Grading Justice in Mississippi
Grading Justice aims to comprehensively evaluate the laws and practices that define Mississippi’s justice system—from policing and pre-trial process, to trial and sentencing, to parole and re-entry. It also aims to honestly assess the reforms that have been enacted and to provide insights into future reforms that could help move the state’s system forward. Mississippi's overall score reflects the reforms that have been implemented across 15 different policy issues, within three issue areas: Pretrial, Sentencing, and Reentry. Grading Justice scores each policy issue. These scores contribute to the state's score in the three issue areas below, which determine the state's overall score.
What reforms have been implemented in the following issue areas? Problem Solving Courts,Mandatory Minimum Sentences, Public Defense, Reducing Criminalization and Incarceration for Drug Offenses, Parole Eligibility and Earned Time Provisions
Mississippi receives an overall grade of D for its criminal justice policies. Although the state has made notable progress in recent years, its policies contribute to an incarceration crisis that has earned the state the dubious distinction of maintaining one of the nation's highest incarceration rates.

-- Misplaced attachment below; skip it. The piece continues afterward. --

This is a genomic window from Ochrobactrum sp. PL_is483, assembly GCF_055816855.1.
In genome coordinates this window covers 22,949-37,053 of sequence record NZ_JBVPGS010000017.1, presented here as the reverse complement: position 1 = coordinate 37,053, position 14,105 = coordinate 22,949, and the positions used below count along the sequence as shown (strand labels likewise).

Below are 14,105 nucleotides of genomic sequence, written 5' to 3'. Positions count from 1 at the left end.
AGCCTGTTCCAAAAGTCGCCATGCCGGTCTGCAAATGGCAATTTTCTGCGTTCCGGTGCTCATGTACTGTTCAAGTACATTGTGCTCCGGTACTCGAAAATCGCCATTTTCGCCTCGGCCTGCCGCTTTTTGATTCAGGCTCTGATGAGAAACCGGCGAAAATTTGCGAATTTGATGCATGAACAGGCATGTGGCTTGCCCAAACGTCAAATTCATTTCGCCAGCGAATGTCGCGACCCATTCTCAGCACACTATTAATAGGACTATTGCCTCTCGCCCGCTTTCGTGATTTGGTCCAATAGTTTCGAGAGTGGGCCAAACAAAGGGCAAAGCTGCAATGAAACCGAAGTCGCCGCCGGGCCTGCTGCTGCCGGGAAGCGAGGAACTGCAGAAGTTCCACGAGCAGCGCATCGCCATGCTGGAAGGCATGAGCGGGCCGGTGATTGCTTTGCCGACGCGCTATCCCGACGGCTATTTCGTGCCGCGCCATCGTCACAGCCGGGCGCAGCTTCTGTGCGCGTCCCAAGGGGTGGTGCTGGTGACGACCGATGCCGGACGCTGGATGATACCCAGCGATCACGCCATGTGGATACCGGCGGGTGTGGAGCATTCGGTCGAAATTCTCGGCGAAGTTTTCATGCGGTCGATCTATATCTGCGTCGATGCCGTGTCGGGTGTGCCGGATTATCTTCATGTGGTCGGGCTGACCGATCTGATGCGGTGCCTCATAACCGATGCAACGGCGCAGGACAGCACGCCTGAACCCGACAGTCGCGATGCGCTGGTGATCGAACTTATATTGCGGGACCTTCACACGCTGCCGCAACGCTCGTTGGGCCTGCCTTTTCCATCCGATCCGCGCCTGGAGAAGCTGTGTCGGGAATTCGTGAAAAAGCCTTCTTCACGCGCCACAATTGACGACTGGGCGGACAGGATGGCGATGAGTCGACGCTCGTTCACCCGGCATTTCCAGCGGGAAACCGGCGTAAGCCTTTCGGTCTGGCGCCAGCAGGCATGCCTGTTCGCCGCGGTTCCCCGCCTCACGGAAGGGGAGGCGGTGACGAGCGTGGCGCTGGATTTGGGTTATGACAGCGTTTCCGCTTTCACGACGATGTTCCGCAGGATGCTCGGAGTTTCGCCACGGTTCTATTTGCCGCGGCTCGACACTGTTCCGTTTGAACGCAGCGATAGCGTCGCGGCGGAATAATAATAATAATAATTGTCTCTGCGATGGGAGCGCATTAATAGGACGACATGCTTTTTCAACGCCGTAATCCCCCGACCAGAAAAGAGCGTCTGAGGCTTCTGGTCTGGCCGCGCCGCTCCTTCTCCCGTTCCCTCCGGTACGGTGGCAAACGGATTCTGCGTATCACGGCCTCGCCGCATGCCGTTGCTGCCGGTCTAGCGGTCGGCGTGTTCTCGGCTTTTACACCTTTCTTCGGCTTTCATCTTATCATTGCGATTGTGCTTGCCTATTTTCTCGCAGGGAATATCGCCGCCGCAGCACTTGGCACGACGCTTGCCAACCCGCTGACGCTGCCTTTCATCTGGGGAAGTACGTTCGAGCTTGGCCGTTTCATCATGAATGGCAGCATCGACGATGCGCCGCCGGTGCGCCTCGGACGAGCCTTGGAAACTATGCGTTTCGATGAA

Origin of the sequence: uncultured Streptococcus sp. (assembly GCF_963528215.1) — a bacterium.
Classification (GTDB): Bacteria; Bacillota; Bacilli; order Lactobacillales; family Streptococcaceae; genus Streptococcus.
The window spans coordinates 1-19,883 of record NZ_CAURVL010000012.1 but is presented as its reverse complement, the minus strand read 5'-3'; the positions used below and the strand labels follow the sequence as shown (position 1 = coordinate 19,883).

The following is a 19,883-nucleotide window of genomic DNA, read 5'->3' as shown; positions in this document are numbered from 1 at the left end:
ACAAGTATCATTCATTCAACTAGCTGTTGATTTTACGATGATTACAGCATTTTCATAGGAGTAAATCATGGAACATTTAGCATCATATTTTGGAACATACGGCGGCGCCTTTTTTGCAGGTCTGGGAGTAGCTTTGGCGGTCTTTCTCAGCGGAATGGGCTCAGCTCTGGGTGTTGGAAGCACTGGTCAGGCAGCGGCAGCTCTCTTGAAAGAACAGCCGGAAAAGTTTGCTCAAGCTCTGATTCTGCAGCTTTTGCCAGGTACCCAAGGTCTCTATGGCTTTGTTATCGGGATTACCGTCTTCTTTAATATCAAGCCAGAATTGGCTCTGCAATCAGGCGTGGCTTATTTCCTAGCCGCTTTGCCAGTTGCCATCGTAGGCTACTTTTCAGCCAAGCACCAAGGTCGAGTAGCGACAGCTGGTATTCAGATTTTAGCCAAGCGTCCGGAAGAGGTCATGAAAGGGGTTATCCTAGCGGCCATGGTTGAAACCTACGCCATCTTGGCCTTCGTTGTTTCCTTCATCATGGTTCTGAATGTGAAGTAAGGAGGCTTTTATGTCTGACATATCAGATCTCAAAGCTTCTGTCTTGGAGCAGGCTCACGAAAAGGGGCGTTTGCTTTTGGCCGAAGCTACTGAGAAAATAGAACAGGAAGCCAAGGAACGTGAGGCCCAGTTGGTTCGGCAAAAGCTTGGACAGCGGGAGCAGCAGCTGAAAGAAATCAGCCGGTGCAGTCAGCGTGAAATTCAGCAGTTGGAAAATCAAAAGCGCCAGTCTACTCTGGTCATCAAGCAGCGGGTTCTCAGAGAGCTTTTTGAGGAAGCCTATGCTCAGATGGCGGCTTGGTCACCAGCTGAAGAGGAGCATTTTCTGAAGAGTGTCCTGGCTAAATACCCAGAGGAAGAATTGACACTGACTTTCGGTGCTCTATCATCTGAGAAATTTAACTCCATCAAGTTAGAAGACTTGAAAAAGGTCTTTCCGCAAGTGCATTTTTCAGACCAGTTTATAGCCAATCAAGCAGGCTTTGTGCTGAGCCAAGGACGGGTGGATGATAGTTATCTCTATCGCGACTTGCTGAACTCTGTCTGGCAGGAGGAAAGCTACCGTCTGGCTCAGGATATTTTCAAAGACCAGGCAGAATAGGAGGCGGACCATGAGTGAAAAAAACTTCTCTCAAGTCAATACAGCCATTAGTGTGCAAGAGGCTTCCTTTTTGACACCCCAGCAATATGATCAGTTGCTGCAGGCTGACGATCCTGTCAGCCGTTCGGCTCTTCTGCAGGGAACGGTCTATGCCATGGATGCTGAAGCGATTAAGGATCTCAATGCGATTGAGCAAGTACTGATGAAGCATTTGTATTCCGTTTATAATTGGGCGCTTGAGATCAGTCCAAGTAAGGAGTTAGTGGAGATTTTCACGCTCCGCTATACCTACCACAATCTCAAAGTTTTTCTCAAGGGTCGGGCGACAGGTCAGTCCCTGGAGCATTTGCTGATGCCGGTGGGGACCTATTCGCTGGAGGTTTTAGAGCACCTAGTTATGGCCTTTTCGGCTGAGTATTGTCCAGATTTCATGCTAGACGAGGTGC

Mississippi's outdated sentencing provisions and lack of diversionary programs contribute to its high prison population, trapping thousands of Mississippians in a cycle of crime and incarceration. Notably, the state has implemented laudable reentry policies aimed at protecting the freedom to drive and limiting the negative impacts of fees and fines for people involved in the justice system. Importantly, Mississippi's progress in these areas reflect an effort by the state to fix its shortcomings and improve the lives of Mississippians. Recommendations for future reforms are detailed for each policy issue within the three areas scored below.
Mississippi has a statewide system of Problem Solving Courts, and recent reforms improved the state's Parole and Earned Time Provisions. The state could improve its score by eliminating Mandatory Minimum Sentences, Reducing Criminalization and Incarceration for Drug Offenses, and improving Public Defense.
Mississippi has made significant strides in Reentry reforms. The state receieved an A for its work expanding the Freedom to Drive. Recent reforms related to Fines and Fees give the state a B for that issue. Mississippi could improve its Reentry policies by updating its Community Supervision and Expungement policies, and protecting the Right to Work.